Blood in the Mobile
City University London
Directors: Frank Piasecki Poulsen
Producers: Ole Tornbjerg
We love our cell phones and the selection between different models has never been bigger. But the production of phones has a dark, bloody side.
The main part of minerals used to produce cell phones are coming from the mines in the Eastern DR Congo. The Western World is buying these so-called conflict minerals and thereby finances a civil war that, according to human rights organisations, has been the bloodiest conflict since World War II: During the last 15 years the conflict has cost the lives of more than five million people and 300.000 women have been raped. The war will continue as long as armed groups can finance their warfare by selling minerals.
If you ask the phone companies where their suppliers get minerals from, none of them can guarantee that they aren't buying conflict minerals from the DR Congo.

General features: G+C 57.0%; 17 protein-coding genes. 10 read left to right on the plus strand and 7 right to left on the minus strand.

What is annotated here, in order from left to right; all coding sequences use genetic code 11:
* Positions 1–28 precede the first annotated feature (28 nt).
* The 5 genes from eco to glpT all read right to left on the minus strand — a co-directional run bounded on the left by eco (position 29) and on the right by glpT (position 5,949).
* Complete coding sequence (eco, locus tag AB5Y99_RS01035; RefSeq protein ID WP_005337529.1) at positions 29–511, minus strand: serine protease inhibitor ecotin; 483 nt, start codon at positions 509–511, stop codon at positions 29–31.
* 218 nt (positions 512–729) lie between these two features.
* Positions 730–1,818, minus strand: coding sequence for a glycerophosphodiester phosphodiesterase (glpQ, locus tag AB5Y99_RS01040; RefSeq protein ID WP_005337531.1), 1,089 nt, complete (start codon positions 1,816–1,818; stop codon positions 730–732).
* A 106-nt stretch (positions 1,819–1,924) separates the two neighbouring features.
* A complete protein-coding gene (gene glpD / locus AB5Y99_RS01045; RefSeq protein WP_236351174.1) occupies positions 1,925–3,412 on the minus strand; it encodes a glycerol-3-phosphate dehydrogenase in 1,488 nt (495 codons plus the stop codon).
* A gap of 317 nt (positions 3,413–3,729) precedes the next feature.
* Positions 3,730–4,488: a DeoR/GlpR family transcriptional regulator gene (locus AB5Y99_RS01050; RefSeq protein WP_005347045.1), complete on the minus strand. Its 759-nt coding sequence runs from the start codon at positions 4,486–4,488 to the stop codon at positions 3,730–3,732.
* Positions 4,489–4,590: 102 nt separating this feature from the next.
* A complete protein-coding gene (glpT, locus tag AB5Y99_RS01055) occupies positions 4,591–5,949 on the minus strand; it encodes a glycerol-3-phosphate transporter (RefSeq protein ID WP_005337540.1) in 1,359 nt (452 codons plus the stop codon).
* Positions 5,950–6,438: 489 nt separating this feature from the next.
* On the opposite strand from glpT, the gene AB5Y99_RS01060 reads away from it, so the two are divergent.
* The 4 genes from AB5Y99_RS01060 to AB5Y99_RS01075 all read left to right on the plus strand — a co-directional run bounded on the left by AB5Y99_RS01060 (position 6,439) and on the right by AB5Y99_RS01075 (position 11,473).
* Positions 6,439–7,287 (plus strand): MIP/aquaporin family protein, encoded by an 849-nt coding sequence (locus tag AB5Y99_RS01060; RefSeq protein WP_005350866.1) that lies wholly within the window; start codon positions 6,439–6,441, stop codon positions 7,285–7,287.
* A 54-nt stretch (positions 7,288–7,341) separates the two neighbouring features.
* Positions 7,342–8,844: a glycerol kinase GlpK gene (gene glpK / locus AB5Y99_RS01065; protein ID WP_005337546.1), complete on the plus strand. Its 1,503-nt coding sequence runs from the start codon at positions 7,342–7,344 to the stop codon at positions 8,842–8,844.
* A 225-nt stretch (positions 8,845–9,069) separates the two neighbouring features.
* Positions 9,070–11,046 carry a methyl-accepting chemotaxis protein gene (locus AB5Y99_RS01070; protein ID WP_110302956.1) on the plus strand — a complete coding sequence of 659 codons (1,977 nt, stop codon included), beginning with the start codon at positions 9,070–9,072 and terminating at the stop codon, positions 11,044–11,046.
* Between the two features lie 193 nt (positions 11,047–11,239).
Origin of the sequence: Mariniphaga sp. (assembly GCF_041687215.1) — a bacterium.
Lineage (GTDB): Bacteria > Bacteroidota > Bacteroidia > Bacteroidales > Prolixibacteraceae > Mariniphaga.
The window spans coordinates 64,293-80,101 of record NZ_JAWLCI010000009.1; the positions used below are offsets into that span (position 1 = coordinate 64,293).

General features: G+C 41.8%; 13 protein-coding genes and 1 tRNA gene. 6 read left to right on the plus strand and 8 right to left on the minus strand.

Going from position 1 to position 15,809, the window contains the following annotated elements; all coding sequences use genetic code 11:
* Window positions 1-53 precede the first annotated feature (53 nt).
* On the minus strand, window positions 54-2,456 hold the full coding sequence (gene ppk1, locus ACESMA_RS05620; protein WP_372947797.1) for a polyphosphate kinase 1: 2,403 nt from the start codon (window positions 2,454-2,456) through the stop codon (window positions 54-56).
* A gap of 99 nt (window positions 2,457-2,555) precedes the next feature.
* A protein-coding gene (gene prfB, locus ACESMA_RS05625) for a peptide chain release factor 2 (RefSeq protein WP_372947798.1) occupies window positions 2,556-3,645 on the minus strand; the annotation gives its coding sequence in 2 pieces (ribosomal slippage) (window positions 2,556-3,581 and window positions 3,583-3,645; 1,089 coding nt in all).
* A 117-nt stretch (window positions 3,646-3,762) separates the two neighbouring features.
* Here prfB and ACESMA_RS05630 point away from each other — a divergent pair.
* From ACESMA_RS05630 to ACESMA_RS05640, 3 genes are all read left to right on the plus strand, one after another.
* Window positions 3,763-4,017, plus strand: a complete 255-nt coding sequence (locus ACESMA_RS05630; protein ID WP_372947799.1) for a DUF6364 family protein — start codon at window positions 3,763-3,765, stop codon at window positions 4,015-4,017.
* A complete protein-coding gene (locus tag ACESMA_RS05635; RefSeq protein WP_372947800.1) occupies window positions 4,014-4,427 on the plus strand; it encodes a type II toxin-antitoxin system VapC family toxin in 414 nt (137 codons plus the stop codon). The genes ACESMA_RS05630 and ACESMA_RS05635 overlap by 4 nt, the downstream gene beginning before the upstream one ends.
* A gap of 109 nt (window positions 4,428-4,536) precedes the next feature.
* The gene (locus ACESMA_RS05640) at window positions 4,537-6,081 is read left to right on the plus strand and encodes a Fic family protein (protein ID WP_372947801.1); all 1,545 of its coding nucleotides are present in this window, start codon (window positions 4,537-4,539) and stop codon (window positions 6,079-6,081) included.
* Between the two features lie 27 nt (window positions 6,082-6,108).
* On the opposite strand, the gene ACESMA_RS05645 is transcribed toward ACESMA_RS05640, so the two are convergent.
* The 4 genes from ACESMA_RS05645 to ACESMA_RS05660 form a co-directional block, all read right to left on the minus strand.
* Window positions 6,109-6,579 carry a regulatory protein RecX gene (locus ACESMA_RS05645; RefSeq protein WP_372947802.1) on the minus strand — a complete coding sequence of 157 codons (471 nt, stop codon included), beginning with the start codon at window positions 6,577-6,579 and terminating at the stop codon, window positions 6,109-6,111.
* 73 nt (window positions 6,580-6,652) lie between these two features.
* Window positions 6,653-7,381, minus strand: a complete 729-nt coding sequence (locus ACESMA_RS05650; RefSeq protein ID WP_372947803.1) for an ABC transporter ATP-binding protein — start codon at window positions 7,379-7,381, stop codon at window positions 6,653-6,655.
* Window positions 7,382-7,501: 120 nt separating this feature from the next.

The documentary Blood in the Mobile shows the connection between our phones and the civil war in the DR Congo. Director Frank Poulsen travels to DR Congo to see the illegal mine industry with his own eyes. He gets access to DR Congo's largest tin-mine, which is being controlled by different armed groups, and where children work for days in narrow mine tunnels to dig out the minerals that end up in our phones.
After visiting the mine Frank Poulsen tries to speak to Nokia, the world's largest phone company. Frank Poulsen wants them to guarantee that they are not buying conflict minerals and thereby financing the war in the DR Congo. Nokia cannot give him that guarantee.
Blood in Mobile is a film about our responsibility for the conflict in the DR Congo and about corporate social responsibility.
After the screening Ole Tornbjerg the film's Producer, and Annie Dunnebacke, Senior Campaigner, Conflict Resources at Global Witness will take questions about the issues raised in the film.